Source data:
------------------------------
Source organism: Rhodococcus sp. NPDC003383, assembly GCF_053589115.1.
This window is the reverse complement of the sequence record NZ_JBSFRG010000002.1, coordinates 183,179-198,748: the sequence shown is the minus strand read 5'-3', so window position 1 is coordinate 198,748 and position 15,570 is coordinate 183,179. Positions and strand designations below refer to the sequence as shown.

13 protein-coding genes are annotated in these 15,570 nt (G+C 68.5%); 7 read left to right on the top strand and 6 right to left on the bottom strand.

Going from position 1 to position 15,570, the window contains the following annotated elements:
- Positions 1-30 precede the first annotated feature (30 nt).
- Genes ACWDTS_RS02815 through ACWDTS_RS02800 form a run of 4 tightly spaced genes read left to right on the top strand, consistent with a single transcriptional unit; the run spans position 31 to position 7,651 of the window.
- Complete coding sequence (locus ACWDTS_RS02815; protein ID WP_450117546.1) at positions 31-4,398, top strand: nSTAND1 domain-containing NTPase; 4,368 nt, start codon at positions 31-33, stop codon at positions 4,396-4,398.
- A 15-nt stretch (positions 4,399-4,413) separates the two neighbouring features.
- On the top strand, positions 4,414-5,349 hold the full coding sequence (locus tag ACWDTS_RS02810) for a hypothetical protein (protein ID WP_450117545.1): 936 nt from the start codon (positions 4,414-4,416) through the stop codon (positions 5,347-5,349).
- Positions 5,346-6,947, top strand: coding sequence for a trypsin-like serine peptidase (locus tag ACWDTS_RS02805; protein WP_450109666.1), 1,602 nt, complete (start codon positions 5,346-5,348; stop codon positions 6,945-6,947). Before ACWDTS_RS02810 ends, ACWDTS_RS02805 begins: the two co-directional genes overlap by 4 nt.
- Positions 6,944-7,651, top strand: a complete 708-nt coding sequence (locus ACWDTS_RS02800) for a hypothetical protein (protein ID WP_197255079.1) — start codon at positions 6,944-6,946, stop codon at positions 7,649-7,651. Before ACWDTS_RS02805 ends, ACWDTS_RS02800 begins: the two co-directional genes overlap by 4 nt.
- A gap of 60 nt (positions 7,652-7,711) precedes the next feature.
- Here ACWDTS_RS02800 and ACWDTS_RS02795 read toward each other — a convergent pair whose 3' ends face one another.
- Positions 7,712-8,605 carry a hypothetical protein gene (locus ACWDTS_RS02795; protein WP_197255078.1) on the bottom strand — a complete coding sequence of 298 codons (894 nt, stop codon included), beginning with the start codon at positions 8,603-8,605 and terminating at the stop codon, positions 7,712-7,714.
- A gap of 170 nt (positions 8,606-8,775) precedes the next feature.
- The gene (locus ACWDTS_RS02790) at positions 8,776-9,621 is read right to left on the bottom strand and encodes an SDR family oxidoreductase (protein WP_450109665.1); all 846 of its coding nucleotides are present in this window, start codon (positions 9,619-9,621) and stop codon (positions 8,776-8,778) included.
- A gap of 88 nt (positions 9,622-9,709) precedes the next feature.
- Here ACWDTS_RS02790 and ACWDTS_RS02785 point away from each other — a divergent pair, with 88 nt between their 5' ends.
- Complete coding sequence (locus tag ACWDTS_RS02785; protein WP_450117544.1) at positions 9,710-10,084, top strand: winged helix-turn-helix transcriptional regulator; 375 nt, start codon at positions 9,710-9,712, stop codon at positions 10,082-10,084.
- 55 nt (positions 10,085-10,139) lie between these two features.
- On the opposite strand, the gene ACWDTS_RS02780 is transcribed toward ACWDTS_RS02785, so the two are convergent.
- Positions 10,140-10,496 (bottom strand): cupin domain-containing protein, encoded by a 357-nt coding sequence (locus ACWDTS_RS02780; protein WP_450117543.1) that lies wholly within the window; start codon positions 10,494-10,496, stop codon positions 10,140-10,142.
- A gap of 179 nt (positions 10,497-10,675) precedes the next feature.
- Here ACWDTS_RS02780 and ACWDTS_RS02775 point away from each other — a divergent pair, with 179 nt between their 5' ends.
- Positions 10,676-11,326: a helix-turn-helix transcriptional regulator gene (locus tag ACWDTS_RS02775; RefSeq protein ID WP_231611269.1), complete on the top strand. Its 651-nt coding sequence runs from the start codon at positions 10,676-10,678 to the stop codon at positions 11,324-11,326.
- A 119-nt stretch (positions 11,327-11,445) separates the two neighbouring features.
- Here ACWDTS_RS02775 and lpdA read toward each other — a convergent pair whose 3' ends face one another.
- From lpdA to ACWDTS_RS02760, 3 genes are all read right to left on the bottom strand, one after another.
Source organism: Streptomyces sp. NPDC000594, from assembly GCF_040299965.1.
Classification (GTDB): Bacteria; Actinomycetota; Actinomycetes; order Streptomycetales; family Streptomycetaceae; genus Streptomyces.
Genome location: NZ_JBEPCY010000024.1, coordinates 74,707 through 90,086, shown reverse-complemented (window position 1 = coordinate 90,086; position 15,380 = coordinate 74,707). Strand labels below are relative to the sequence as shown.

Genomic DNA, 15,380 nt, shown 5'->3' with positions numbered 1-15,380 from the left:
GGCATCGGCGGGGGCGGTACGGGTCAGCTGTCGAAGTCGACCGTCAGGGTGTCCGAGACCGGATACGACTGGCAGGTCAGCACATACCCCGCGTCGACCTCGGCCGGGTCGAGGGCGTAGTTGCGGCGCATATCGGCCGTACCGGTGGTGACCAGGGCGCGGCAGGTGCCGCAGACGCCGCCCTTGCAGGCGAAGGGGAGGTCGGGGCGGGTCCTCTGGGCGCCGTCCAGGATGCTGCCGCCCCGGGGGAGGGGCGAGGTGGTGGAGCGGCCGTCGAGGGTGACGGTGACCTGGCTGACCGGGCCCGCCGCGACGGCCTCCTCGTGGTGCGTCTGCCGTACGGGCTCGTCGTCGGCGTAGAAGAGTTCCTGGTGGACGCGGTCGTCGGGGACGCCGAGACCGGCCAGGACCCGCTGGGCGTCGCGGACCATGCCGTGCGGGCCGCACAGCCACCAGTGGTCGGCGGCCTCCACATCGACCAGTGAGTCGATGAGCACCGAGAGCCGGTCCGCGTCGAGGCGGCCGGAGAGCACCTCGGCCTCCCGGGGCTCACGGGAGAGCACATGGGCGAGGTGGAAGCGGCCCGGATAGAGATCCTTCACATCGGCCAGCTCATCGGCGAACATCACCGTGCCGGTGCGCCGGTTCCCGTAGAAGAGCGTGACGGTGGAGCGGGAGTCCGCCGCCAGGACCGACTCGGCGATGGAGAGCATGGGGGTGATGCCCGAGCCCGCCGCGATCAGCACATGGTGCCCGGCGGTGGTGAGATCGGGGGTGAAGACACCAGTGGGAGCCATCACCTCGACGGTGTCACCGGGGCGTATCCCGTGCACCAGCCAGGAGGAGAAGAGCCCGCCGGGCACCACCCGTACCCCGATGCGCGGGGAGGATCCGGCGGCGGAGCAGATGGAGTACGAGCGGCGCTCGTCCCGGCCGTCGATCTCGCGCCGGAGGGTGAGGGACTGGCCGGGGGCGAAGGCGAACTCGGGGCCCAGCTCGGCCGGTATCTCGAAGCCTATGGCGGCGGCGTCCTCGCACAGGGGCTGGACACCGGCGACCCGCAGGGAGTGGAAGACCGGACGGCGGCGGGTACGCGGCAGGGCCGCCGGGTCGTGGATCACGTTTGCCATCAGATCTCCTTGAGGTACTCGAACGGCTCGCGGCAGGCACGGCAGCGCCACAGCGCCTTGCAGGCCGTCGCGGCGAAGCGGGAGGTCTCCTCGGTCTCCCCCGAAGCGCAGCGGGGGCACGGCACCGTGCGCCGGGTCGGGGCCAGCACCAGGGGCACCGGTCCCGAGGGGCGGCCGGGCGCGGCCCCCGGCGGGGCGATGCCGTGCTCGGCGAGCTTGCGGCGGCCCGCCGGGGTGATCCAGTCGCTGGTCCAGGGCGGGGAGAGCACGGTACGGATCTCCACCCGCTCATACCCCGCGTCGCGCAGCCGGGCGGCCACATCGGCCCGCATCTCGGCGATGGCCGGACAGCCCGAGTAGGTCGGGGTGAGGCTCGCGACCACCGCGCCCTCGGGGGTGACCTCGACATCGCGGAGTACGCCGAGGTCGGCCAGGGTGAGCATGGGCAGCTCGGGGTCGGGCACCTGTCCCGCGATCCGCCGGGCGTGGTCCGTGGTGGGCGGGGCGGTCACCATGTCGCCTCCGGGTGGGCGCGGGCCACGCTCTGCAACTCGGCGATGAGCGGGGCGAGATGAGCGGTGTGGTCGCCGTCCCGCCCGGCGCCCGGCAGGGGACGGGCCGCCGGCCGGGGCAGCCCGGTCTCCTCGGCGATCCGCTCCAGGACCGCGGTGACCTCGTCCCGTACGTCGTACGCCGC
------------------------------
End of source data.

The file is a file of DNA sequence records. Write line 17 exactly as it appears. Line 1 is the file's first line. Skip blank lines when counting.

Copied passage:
- A gap of 88 nt (positions 9,622-9,709) precedes the next feature.